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Custirsen, an Antisense Oligonucleotide, May Enhance Docetaxel Efficacy in Hormone-Refractory Prostate Cancer

Custirsen, an Antisense Oligonucleotide, May Enhance Docetaxel Efficacy in Hormone-Refractory Prostate Cancer

ABSTRACT: Custirsen is designed to inhibit clusterin, a protein associated with reduced apoptosis and chemotherapy resistance in prostate cancer.

CHICAGO—The combination of custir-sen sodium (OGX-011, OncoGenex Technologies Inc), an investigational agent, with docetaxel (Taxotere) or mitoxantrone has acceptable toxicity in patients with hormone-refractory prostate cancer who have experienced a failure of first-line docetaxel-based chemotherapy, investigators reported at ASCO 2008 (abstract 5002). Efficacy outcomes were somewhat better with the custirsen/docetaxel combination.

Dr. Fred Saad

The protein clusterin inhibits treatment-induced apoptosis and has been associated with treatment resistance in prostate cancer, said lead investigator Fred Saad, MD.

“Custirsen is a second-generation antisense oligonucleotide designed to reduce clusterin production,” he explained. “It facilitates tumor cell death by lowering apoptotic threshold and sensitizing cancer cells to a variety of anticancer therapies.”

Participants in the open-label, randomized, noncomparative phase II trial were men with metastatic, hormone-refractory prostate cancer who had received at least two cycles of a docetaxel-based first-line regimen and had progressed while on this treatment or within 6 months afterward. They were given loading doses of custirsen followed by weekly custirsen plus docetaxel every 3 weeks and daily prednisone (CDP), or by weekly custirsen plus mitoxantrone every 3 weeks and daily prednisone (CMP).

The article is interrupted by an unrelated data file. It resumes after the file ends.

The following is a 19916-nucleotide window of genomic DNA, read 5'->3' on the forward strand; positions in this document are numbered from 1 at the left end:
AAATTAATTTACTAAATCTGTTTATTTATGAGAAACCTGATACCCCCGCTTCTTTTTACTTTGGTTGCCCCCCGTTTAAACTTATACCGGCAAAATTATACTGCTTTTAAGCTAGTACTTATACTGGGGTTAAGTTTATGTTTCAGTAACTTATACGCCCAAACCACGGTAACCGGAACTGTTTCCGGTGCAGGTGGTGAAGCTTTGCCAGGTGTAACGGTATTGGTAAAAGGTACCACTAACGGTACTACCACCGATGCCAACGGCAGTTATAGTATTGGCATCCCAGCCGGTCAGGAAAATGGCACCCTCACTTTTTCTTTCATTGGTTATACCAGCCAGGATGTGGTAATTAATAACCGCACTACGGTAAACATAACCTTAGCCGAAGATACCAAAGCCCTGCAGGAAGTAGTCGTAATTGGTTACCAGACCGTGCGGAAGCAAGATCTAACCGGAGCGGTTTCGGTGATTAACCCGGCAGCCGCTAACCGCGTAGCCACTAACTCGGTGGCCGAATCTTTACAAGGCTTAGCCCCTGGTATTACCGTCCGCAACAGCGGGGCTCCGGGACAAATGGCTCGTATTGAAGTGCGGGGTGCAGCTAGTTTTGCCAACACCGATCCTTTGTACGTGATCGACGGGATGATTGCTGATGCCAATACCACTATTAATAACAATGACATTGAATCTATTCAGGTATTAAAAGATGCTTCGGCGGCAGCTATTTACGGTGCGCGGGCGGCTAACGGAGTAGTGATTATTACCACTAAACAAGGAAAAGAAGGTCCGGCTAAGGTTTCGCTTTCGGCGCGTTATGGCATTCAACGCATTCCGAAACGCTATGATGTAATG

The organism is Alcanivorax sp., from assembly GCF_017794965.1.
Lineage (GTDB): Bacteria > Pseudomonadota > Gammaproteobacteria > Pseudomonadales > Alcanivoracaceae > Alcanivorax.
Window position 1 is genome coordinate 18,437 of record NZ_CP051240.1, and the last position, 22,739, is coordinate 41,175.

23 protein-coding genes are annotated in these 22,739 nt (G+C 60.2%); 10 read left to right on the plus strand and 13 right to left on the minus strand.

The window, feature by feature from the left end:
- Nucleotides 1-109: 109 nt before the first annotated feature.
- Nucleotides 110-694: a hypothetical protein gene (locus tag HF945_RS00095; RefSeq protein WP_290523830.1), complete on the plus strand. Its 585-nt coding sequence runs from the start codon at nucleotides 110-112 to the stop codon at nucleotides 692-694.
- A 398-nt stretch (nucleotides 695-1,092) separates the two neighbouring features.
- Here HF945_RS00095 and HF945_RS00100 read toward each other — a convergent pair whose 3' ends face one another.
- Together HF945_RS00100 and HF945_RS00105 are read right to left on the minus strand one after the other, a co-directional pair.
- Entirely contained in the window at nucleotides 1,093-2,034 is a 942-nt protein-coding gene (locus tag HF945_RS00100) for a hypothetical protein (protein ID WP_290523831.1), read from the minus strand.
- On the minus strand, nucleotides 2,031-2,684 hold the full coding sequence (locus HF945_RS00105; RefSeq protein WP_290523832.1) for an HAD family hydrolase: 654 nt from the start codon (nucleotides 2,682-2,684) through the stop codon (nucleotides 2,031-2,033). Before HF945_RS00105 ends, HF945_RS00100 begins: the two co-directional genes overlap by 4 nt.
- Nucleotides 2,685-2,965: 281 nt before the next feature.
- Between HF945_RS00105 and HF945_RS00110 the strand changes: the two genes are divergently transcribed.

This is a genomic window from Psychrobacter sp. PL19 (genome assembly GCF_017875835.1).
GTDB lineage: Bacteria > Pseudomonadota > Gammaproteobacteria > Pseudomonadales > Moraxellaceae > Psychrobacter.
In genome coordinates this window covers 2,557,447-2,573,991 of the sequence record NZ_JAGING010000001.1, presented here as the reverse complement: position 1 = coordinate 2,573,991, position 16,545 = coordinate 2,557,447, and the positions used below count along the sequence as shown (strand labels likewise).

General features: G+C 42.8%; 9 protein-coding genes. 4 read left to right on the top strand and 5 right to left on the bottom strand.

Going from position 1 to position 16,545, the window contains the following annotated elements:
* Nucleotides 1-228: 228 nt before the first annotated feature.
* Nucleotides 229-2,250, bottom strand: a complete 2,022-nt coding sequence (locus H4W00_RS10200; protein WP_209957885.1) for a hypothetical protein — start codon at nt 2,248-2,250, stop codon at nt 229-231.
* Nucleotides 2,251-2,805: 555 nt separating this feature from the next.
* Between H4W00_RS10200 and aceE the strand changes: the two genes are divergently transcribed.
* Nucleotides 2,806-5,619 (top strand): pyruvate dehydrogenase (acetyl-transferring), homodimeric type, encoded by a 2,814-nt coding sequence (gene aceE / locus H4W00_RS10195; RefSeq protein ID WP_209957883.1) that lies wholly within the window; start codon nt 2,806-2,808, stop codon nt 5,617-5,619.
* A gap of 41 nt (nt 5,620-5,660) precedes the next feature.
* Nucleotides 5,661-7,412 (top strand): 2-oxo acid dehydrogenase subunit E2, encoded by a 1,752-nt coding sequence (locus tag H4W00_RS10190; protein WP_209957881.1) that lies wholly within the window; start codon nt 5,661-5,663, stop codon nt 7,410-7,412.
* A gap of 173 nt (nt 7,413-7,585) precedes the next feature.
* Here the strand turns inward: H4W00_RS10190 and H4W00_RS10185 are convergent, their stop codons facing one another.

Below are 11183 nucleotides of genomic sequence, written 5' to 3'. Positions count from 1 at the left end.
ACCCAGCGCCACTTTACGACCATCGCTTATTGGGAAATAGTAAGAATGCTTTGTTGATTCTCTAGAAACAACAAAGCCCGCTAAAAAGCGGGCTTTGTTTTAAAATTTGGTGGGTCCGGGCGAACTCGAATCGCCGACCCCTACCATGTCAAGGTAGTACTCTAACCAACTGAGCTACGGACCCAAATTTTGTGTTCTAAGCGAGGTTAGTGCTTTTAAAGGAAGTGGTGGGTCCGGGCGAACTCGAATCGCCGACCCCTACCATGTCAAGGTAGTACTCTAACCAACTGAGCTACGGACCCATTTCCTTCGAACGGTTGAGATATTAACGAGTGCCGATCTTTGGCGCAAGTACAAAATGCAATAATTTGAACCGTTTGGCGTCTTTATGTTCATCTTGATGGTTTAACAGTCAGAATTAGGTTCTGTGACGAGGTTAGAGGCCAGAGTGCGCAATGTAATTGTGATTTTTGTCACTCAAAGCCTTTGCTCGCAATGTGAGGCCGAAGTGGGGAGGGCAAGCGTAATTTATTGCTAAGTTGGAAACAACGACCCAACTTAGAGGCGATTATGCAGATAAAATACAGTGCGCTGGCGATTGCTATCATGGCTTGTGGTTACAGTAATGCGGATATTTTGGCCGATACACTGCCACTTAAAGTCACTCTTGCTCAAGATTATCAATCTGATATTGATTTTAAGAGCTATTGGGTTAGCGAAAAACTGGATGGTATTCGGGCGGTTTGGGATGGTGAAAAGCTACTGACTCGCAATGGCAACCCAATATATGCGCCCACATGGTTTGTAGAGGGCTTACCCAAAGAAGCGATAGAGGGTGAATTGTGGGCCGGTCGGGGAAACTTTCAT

Median follow-up of the trial population was 17.2 months, said Dr. Saad, a urologic surgeon at the University of Montreal. Results were based on 20 patients in the CDP arm and 22 in the CMP arm. Some 50% in the former arm and 36% in the latter arm received all nine planned cycles of therapy.

PSA Levels Fall

In the CDP group, all but one patient had a reduction from baseline in PSA levels, with values falling by 5% to 100%. In the CMP arm, half of patients had a reduction, with values falling by 5% to 80% (see Figure). Analyses of the entire trial population showed that median survival was significantly longer for patients whose PSA levels fell by more than 30% (19.4 vs 9.7 months).

Median progression-free survival was 7.2 months with CDP and 4.2 months with CMP, and corresponding median overall survival was 14.7 and 11.4 months.

In the entire population, overall survival was significantly longer in patients whose mean postbaseline clusterin level was 55 µg/mL or lower (14.7 vs 6.1 months, P = .002), suggesting that levels of the protein predict survival in this context, Dr. Saad observed.

 

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